Philip Hayward. Bounty Chords: Music, Dance and Cultural Heritage on Norfolk and Pitcairn Islands.

Philip Hayward.  Bounty Chords:  Music, Dance and Cultural Heritage on Norfolk and Pitcairn Islands.  Eastleigh, UK:  John Libbey & Co, 2006. Pp 256.  £15.00.

Kevin Hood
Indiana University

In Philip Hayward’s Bounty Chords seemingly every aspect of music on Pitcairn Island and Norfolk Island is examined to the finest detail, leaving no proverbial stone unturned.  From the settlement of these South Pacific colonies to the present day, Bounty Chords gives the reader an interesting, though somewhat burdened history of expressive arts on the islands.

Continue reading “Philip Hayward. Bounty Chords: Music, Dance and Cultural Heritage on Norfolk and Pitcairn Islands.”

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Fruits and Culture: A Preliminary Examination of Food-for-Sex Metaphors in English-language Caribbean Music

Fruits and Culture: A Preliminary Examination of Food-for-Sex Metaphors in English-language Caribbean Music

Lyra Spang
Indiana University

Abstract:

The purpose of this paper is to examine the ways that food, sexuality and gender roles interact in the Anglophone Caribbean, specifically in the country of Belize. Using analysis of food-for-sex metaphors in popular music, it explores the role of homosociality and separate gender roles in defining food and sexuality as highly charged spaces for cross-gender interaction. The objective of this exploratory analysis is to determine whether these two areas of interaction overlap to form a highly gendered “food-sex arena” that shapes discourse about food, sexuality and gender roles therein.

Continue reading “Fruits and Culture: A Preliminary Examination of Food-for-Sex Metaphors in English-language Caribbean Music”

Jerry M. Hay. Rivers Revealed: Rediscovering America’s Waterways.

Jerry M. Hay. Rivers Revealed: Rediscovering America’s Waterways. Bloomington: Indiana University Press, 2007. Pp. ix + 308, photographs, index. $19.95 paper.

Callie Clare
Indiana University

It is clear in reading Rivers Revealed that Jerry M. Hay is more than just knowledgeable about the rivers running through America’s heartland. Hay has made these rivers his life and has concerned himself not only with understanding the vessels that operate on them but also with their anatomy and how they flow and grow during their most peaceful of times and their most dangerous. Each chapter is a narrative about his experiences on the river, starting out with a story of him as a 15-year-old boy in a johnboat following a group of canoeists down the river for a multi-day 200-mile trip. The rest of the stories stem from this one, recounting the experiences of the wide-eyed 15-year-old as he ages and navigates the entire Wabash River, makes his own boat, rides on a towboat, and works for the Delta Queen Steamboat Company as a riverlorian on two of the most romanticized riverboats in the country: the Delta Queen and Mississippi Queen, which have since been retired, no longer to be seen traveling the Ohio and Mississippi Rivers. Continue reading “Jerry M. Hay. Rivers Revealed: Rediscovering America’s Waterways.”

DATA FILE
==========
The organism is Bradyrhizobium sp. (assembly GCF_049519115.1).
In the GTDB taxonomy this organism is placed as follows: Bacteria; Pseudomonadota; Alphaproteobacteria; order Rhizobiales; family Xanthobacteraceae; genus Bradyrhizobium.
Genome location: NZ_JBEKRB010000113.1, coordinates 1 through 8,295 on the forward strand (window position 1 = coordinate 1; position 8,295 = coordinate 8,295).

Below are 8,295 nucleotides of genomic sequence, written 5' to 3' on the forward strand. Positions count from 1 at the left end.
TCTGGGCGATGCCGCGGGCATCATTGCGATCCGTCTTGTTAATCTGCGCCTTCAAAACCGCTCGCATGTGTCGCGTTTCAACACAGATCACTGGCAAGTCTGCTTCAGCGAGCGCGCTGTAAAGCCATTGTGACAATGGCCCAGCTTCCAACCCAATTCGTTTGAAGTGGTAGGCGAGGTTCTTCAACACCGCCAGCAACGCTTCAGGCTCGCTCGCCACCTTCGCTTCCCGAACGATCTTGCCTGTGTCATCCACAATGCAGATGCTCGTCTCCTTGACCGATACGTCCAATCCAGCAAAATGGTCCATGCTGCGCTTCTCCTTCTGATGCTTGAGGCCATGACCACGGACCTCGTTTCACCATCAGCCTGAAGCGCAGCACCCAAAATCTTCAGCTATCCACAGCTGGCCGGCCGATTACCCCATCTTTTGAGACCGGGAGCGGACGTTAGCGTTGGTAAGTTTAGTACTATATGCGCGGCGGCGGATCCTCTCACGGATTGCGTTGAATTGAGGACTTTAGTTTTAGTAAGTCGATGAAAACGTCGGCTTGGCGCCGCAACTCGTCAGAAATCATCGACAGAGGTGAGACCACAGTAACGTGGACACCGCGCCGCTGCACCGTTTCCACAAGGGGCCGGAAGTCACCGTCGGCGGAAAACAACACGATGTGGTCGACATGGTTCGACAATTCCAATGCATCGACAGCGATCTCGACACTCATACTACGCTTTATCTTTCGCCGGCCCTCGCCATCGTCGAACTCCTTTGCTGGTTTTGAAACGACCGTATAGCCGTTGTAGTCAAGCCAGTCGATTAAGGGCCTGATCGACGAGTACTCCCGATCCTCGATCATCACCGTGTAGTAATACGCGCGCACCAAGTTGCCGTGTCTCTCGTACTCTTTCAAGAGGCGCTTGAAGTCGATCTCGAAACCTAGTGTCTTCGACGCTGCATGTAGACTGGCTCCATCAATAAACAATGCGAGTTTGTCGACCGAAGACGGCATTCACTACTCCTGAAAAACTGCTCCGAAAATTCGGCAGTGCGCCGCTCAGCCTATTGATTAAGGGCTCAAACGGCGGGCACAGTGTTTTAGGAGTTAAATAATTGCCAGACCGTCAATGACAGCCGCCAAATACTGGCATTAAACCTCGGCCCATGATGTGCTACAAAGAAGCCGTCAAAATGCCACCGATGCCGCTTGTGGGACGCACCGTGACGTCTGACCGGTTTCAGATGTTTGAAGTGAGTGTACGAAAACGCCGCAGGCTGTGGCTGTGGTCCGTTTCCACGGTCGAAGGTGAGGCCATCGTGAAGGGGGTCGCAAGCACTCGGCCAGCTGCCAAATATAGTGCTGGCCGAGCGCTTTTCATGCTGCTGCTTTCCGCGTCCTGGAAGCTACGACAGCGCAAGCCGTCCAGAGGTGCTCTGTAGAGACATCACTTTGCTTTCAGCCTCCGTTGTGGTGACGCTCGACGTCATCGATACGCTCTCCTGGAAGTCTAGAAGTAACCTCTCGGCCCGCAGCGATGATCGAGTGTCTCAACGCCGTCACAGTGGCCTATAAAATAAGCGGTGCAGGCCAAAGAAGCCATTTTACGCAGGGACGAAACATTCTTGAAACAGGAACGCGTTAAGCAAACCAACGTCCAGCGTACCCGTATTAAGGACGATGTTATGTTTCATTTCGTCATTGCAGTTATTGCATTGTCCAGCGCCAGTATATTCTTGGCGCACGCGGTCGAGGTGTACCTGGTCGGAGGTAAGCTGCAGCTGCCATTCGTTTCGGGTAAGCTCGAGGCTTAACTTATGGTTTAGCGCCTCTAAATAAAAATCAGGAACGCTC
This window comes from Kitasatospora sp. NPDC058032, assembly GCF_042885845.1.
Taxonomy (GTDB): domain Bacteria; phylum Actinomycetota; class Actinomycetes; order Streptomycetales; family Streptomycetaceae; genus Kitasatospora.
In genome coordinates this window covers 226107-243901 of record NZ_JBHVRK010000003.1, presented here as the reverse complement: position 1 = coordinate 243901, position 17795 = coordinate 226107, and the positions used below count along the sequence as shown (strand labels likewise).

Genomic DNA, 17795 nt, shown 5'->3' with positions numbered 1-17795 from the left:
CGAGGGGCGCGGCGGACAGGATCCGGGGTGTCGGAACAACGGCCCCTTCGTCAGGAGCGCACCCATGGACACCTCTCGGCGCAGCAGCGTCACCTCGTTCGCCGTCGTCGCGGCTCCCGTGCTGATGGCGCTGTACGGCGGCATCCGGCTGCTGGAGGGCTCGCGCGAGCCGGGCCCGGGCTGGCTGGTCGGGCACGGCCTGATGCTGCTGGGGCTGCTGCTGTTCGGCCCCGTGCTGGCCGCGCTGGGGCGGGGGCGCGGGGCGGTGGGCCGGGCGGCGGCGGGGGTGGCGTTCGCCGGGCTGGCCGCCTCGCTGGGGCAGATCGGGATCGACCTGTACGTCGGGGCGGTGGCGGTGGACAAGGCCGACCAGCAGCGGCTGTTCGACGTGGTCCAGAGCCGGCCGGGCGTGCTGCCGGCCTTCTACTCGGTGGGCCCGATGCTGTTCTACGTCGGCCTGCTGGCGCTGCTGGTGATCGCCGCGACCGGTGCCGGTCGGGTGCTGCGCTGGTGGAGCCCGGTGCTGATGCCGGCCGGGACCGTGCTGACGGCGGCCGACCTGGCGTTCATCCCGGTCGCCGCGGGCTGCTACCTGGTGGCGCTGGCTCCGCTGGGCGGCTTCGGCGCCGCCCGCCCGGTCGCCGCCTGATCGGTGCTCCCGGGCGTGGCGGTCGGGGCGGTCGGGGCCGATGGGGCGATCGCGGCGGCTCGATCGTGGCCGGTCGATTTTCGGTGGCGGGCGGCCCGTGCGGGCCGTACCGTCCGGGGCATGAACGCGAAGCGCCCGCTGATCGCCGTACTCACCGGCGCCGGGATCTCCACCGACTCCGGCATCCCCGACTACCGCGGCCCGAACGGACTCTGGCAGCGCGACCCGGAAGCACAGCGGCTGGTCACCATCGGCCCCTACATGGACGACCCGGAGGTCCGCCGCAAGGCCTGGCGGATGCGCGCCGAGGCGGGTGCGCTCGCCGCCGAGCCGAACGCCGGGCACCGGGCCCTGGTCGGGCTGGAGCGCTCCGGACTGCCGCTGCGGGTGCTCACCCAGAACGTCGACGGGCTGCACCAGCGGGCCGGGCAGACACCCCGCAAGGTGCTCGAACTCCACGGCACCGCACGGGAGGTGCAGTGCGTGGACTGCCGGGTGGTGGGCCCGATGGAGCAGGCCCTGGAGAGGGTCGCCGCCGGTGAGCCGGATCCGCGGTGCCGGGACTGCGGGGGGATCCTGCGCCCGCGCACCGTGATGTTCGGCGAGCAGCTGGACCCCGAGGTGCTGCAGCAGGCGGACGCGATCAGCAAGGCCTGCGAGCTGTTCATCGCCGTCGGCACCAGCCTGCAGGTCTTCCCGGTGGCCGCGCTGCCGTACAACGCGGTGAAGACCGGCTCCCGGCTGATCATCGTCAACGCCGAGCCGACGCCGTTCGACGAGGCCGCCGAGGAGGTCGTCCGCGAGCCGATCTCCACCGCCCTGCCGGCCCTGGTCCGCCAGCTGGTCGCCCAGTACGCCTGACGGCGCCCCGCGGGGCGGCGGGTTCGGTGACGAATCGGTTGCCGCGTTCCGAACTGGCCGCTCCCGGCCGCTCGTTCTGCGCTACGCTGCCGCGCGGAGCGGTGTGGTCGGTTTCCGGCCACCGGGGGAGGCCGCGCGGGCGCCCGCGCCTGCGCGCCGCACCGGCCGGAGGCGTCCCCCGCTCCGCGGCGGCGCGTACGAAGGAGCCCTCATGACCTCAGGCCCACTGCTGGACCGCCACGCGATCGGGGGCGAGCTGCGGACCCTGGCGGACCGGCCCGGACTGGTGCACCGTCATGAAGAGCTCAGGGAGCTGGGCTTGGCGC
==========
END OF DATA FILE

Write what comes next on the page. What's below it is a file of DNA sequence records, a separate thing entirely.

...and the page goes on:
Biscuit Revivalism: Salvaging Southern Foodways in the Family and Beyond

Biscuit Revivalism: Salvaging Southern Foodways in the Family and Beyond

Whitney Brown
University of North Carolina

Abstract:

The field of folklore has been preoccupied historically with  authenticity.  But what happens to authenticity when real life  necessitates practical changes to tradition?  Through the material  culture and memories of the kitchen and table, “Biscuit Revivalism”  traces the evolution of Southern foodways across three generations of  one family.  Their lifestyle and dietary changes give rise to many  questions about tradition and its continuity (or obliteration), and  their particular story is emblematic of a larger one transpiring  across the modern-day South.  This paper considers the influence of  memory, nostalgia, class, education, travel, feminism, politics, and  health as it explores the process by which individuals negotiate the  traditions of family and region.  A meditation on tradition, “Biscuit  Revivalism” demonstrates that not only genes, but also stories,  recipes, and skillets tie the twenty-first century Southern woman to  the her Depression-era counterparts.  While by turns it is  romanticized, hybridized, or cast aside completely, tradition, in  fact, finds its strength in change. Continue reading “Biscuit Revivalism: Salvaging Southern Foodways in the Family and Beyond”